2. Warm-up time. I really do not mind needing a power source, especially with the optional battery. But waiting for it to warm up means no quick looks. That is fine for the 155mm, which takes some time to set up. But the 30mm could have been a nice travel scope.

Personally, I will not be giving up my LS80 DSII. Quick looks, portability, and still the best contrast I have ever seen on a full disk in any telescope. But it cannot get to the resolution of the AP155 with the Quark, which shows much that could never be seen in the LS80. They are a perfect combination.

I congratulate DayStar for producing this filter.

George

#2 tomharri

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Posted 28 July 2014 - 12:16 AM

How hi-x can you go?
Are you limited to around 150x max like doing white light solar?

#3 CarlDD

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Posted 28 July 2014 - 02:00 AM

Hi George
a question if I may.
When binoviewing with the Quark, is the optical train:- telescope, diagonal, Quark then binoviewer ? or is it :- telescope, Quark, diagonal then binoviewer ??
I'm just curious.

Thanks for an excellent write up.
Best Regards
Carl

#4 George9

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Posted 28 July 2014 - 07:48 AM

To tomharri, I am using higher powers. 220x is my normal in the AP155 (21 Denks). 146x is the minimum I can go (32 Plossl). And I sometimes use 290x (high power setting on Denk), and that seems a little high. The Ethos was 360x, which is too high. My seeing is not unusual in any way. E.g., I can see the sunspots shimmering, but the power is still useful. Having a bright image helps. In white light with that scope, I am usually in the 118-155x range, but 240x also works well. (I would think that white light would take magnification better than H-alpha.)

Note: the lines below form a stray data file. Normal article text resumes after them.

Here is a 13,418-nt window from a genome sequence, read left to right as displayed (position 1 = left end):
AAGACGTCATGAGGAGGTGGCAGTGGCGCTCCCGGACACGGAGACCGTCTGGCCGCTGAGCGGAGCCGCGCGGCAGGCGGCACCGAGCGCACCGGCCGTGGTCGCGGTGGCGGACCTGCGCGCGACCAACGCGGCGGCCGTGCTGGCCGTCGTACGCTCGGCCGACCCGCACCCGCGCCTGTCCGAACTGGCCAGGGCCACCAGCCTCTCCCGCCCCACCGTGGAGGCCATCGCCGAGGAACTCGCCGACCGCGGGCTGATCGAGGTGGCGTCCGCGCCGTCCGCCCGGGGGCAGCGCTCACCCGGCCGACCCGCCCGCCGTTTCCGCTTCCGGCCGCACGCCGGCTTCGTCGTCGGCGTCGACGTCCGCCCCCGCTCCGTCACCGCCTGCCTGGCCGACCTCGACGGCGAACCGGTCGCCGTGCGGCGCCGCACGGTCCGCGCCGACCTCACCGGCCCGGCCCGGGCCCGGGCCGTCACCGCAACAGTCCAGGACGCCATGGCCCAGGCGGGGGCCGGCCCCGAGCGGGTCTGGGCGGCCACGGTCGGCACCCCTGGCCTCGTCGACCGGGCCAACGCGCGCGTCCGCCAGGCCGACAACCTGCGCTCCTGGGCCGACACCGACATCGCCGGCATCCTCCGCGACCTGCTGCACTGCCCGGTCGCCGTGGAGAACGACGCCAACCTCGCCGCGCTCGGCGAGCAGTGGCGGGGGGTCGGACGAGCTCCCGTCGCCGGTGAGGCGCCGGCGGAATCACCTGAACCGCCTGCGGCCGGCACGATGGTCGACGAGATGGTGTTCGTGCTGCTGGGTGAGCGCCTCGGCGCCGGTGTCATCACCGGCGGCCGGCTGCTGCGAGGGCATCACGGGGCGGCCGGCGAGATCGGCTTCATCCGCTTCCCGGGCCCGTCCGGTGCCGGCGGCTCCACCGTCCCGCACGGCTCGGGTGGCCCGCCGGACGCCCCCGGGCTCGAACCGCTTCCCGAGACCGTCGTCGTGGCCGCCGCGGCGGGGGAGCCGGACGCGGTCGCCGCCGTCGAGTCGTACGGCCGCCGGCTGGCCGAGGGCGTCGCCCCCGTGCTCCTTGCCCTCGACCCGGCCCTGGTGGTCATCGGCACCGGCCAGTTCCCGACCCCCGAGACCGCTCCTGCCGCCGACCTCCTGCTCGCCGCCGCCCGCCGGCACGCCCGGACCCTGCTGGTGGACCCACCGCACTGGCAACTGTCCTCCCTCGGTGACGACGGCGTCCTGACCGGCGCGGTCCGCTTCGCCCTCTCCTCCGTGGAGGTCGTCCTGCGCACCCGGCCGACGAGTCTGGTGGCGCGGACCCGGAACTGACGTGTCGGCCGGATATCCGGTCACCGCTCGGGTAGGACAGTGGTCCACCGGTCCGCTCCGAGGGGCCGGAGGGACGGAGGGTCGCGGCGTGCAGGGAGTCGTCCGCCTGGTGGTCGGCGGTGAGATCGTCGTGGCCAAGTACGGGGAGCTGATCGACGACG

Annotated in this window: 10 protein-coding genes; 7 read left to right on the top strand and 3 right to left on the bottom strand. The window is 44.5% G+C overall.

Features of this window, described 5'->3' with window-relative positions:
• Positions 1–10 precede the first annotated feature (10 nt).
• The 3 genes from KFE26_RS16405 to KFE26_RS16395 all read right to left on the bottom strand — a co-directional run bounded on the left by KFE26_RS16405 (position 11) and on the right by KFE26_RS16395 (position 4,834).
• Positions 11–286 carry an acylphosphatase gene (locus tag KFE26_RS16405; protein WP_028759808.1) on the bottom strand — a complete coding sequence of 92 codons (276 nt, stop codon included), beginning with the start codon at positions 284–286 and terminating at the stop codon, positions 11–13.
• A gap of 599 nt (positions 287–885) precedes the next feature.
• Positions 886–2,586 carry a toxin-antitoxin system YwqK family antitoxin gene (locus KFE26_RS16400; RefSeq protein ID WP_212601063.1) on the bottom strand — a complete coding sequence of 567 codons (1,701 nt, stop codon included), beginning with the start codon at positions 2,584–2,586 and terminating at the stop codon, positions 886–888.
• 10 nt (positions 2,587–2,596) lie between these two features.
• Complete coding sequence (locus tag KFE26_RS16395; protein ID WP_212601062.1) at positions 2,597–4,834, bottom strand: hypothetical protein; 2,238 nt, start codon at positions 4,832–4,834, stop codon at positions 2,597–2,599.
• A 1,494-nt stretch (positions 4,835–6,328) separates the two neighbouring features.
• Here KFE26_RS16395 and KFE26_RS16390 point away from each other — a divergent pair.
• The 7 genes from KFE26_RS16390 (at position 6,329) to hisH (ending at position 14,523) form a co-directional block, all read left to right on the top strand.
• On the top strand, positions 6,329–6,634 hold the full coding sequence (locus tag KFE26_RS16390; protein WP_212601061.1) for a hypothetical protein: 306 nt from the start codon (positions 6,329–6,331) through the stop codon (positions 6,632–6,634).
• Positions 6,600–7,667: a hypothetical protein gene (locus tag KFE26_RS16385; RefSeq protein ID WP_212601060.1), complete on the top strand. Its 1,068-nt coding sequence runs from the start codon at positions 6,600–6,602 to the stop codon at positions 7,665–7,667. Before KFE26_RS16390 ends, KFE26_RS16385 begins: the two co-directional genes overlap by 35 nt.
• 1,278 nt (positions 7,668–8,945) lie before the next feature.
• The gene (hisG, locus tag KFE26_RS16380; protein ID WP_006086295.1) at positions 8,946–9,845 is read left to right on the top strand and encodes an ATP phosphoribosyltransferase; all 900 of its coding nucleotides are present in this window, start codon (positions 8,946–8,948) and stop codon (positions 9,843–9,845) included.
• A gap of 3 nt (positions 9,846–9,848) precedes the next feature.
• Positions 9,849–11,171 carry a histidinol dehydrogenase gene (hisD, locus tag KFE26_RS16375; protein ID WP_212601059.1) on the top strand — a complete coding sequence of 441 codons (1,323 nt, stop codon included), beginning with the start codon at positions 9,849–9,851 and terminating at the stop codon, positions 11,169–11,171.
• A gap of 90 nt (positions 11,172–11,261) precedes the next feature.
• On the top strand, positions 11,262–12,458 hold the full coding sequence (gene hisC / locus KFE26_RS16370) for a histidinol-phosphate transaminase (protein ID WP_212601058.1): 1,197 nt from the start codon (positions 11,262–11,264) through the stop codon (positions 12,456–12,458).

Carl, I use ERF, telescope, diagonal, Quark, then binoviewer. I have not tried the other. (If you are using a UV/IR cut filter instead of a front-mounted ERF, then obviously you need that first before anything else.)

George

#5 bill1234

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Posted 28 July 2014 - 09:04 AM

George,
Thanks for your excellent review.
I also have questions.
Why did you return your first Quark ?
What is OCS ?
What is the cost of a 155mm erf?
Would you recomend it to someone purchasing there first or only H
Alpha setup?
Looking forward to part II.
Bill :cool:

#6 CarlDD

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Posted 28 July 2014 - 09:52 AM

Thanks George
Best Regards
Carl

#7 LarryAlvarez

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Posted 28 July 2014 - 01:01 PM

Thats pretty exciting from a visual point of view. I looked into them when they came out and was initially turned off by their extensive return policy. It sort of makes pre judgements about the buyer. But its a good thing if they are willing to work with you through any issue with the unit. I look forward to part 2. :)

#8 sullij1

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Posted 28 July 2014 - 02:11 PM

Thanks George, this review answers a lot of questions the visual guys have been posting. Truly an excellent review. :waytogo: :waytogo:

#9 George9

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Posted 28 July 2014 - 05:19 PM

Here you go, Bill:

Why did you return your first Quark ?

I was careful not to say "return" because I just asked Sean to check it out. In fact, I literally said I wanted it back. I had never owned a rear-mounted, heated filter before and I was not sure how it should perform. I saw the 0.5A specification and assumed it should look more or less like a double stack. I found that it felt more like a 0.65-0.7A single stack. Only afterwards did I figure out that perhaps it was due to the angles in the rear plus of course the shape of the filter curve (for the DS). I was happy with it because even at 0.65-0.7A, imagine owning a 155mm front-mounted filter. That's what it felt like. Later on, I also found on DayStar's ION page a description of what you should expect in their filters, and the filter was in fact delivering DayStar's description of 0.5 or so (perhaps 0.5-0.6, but clearly better than their description for 0.6). I think Sean sent me back a narrower one just because he knew my interest in the disk details.

What is OCS ?

OCS is an Optical Corrector System used with binoviewers generally to correct for the aberrations that a prism introduces and also to serve as a mild Barlow to push the focal point back so that the binoviewer can come to focus.

What is the cost of a 155mm erf?

$900 from DayStar and $1500 from Baader. The Baader is reputed to be optically superior, but the DayStar can handle different frequencies should you desire to use it for other filters in the future.

Would you recommend it to someone purchasing there first or only H-Alpha setup?